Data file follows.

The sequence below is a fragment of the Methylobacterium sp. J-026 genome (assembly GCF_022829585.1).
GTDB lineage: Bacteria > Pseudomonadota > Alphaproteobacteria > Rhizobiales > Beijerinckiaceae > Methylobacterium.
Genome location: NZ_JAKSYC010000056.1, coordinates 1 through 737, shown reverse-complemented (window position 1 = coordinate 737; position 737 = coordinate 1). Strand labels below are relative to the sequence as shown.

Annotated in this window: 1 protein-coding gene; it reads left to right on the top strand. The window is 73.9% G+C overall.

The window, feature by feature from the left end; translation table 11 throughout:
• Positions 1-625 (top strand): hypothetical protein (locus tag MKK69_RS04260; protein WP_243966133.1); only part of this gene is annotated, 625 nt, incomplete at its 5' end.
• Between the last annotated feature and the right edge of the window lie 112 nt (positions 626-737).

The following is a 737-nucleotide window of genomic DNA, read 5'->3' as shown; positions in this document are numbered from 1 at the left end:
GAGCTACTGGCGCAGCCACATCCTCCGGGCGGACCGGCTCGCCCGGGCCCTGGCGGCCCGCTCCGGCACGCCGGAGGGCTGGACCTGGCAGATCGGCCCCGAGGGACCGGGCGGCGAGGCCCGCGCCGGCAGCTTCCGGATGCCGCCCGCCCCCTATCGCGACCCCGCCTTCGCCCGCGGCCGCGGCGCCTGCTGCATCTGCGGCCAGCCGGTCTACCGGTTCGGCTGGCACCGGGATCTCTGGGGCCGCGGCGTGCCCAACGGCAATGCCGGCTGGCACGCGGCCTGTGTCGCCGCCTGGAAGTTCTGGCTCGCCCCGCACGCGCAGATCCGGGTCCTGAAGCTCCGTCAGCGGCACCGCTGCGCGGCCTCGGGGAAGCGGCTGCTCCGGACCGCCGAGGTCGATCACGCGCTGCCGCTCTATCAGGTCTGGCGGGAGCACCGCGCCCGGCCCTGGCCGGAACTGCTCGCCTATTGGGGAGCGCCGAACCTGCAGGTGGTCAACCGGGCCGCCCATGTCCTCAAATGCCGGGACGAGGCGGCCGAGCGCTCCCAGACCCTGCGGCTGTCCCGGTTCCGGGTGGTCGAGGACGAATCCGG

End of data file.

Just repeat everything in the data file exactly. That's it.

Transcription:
The sequence below is a fragment of the Methylobacterium sp. J-026 genome (assembly GCF_022829585.1).
GTDB lineage: Bacteria > Pseudomonadota > Alphaproteobacteria > Rhizobiales > Beijerinckiaceae > Methylobacterium.
Genome location: NZ_JAKSYC010000056.1, coordinates 1 through 737, shown reverse-complemented (window position 1 = coordinate 737; position 737 = coordinate 1). Strand labels below are relative to the sequence as shown.

Annotated in this window: 1 protein-coding gene; it reads left to right on the top strand. The window is 73.9% G+C overall.

The window, feature by feature from the left end; translation table 11 throughout:
• Positions 1-625 (top strand): hypothetical protein (locus tag MKK69_RS04260; protein WP_243966133.1); only part of this gene is annotated, 625 nt, incomplete at its 5' end.
• Between the last annotated feature and the right edge of the window lie 112 nt (positions 626-737).

The following is a 737-nucleotide window of genomic DNA, read 5'->3' as shown; positions in this document are numbered from 1 at the left end:
GAGCTACTGGCGCAGCCACATCCTCCGGGCGGACCGGCTCGCCCGGGCCCTGGCGGCCCGCTCCGGCACGCCGGAGGGCTGGACCTGGCAGATCGGCCCCGAGGGACCGGGCGGCGAGGCCCGCGCCGGCAGCTTCCGGATGCCGCCCGCCCCCTATCGCGACCCCGCCTTCGCCCGCGGCCGCGGCGCCTGCTGCATCTGCGGCCAGCCGGTCTACCGGTTCGGCTGGCACCGGGATCTCTGGGGCCGCGGCGTGCCCAACGGCAATGCCGGCTGGCACGCGGCCTGTGTCGCCGCCTGGAAGTTCTGGCTCGCCCCGCACGCGCAGATCCGGGTCCTGAAGCTCCGTCAGCGGCACCGCTGCGCGGCCTCGGGGAAGCGGCTGCTCCGGACCGCCGAGGTCGATCACGCGCTGCCGCTCTATCAGGTCTGGCGGGAGCACCGCGCCCGGCCCTGGCCGGAACTGCTCGCCTATTGGGGAGCGCCGAACCTGCAGGTGGTCAACCGGGCCGCCCATGTCCTCAAATGCCGGGACGAGGCGGCCGAGCGCTCCCAGACCCTGCGGCTGTCCCGGTTCCGGGTGGTCGAGGACGAATCCGG